By about 1923, Weissenborn lap steel guitars came in Style One, Style Two, Style Three, and Style Four. All four styles had a 3–inch deep body, a bat–wing bridge with aluminum saddle, X-bracing, flush frets. and Waverly tuners.
Style One was the simplest and least expensive, with no binding and limited ornamentation. Style Two and Three increased in appointments and price right up to Style Four, which featured rope binding on the front, back, neck, soundhole and peghead.
There are also models floating around dubbed teardrop guitars, thanks to their distinctive body shape. Weissenborn also made a variety of other stringed instruments, including regular acoustic guitars, mandolins, and ukuleles (but apparently no banjos).
The most common brand seems to be Kona, like the one I bought at auction. “Weissenborns and Konas are equivalently wonderful, although different,” says Ben Elder.
The most fundamental difference between the two is that Konas have solid necks instead of hollow ones. Konas have raised frets and deeper bodies, making up for some of the volume lost with a solid neck. Other brands boasting Weissenborn–made guitars included Madonna, Maui, Maui Maid, and Mellotone.
An odd characteristic of Weissenborns is their cosmetic finishing standards were not necessarily painstaking. Like with my Kona, glue squeeze–out and finish polish drips are not uncommon. Save for aesthetic issues, the guitars were superbly built and quite light.
“In general,” says Elder, “construction walked very close to the line where light construction and sonic responsiveness flirted with imminent explosion.”
The Fall and Revival of Weissenborn Guitars
Almost definitely inspired by Weissenborn’s four-model system, National tricones also came in Styles One through Four. Making louder guitars than Weissenborn, National’s market success likely contributed to the down turn Weissenborn saw at the end of the 1920s.
Though Hermann Weissenborn built guitars until his death in 1937, production slowed after 1927 and shrunk to a trickle by about 1934.
The Weissenborn workshop closed after its founder’s death, initiating a period when Weissenborn guitars were closeted in obscurity, generally unknown to guitar lovers.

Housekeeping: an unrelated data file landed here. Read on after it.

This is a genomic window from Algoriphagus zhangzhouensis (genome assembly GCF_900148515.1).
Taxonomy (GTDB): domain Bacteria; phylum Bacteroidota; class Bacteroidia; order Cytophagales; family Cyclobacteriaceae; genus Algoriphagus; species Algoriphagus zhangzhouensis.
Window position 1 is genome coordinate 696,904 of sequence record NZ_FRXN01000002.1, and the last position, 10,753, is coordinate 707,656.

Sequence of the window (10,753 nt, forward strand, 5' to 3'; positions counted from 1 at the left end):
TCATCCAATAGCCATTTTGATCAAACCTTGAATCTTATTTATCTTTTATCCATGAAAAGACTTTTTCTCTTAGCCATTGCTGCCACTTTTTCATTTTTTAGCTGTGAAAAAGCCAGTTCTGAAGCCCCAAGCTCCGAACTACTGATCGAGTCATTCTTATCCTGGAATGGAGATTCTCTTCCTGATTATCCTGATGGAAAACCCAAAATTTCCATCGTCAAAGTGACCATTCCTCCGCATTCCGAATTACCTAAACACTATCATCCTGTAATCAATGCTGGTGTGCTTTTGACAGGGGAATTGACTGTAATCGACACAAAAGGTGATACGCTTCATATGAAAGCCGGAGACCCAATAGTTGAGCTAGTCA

Today, stories abound from that lull period of $25 Weissenborns getting picked up at flea markets. Over the course of this decades, kindling very gradually ignited into a raging fire, with demand Weissenborns pushing the price of the instruments into the thousands.
In the late 1960s, only select musicians like the late John Fahey were interested in Weissenborns. Then, for years, it seems that David Lindley was the standard bearer for all things Weissenborn.
Weissenborns are likely as popular as they are today thanks to Ben Harper, who not only first played a Weissenborn as a kid in his grandparents’ suburban Los Angeles music store, but was Lindley’s next–door neighbor as a boy in the 1970s.
Weissenborn Guitars in the 21st Century
Today, there is a small army of Weissenborn–inspired guitars being built around the globe. An apparently unaffiliated company in Spain even sells guitars under the Weissenborn name.
Some of the modern Weissenborn–style guitar makers include, in no particular order, Bill Asher, Tony Francis, Joseph Yanuziello, Iseman, Bear Creek, Celtic Creek, Lazy River, David Dart, Canopus, Superior, and the defunct American Guitar Company, co-founded by Ben Elder.
All of the chatter around amplifying and recording Weissenborns could result in a separate article. There are just a few simple considerations, though. In the studio, mic’ing the neck and soundhole separately is the way to go.
Aron Radford of the Weissenborn Information Exchange has a more complex set of suggestions for amplifying a Weissenborn, though. He has six separate soundhole pickup recommendations.
While ease of installation varies, Radford recommends, again in no particular order, the Seymour Duncan SA-6 Mag Mic, the LR Baggs M1, M1a, or Anthem, the Fishman Neo–D Humbucker or Rare Earth Blend, the K&K Pure Western Mini, and the Sunrise.
In the end, Hermann Weissenborn’s company likely only produced less than 5,000 instruments. And surely, not all of those remain. That means demand will likely outpace supply of these fine lap steels.
My first Weissenborn ended up waiting for me on that Ohio auction stage. Who knows where your first, or next, Weissenborn is waiting for you.Hawaiian Lap Steel Guitars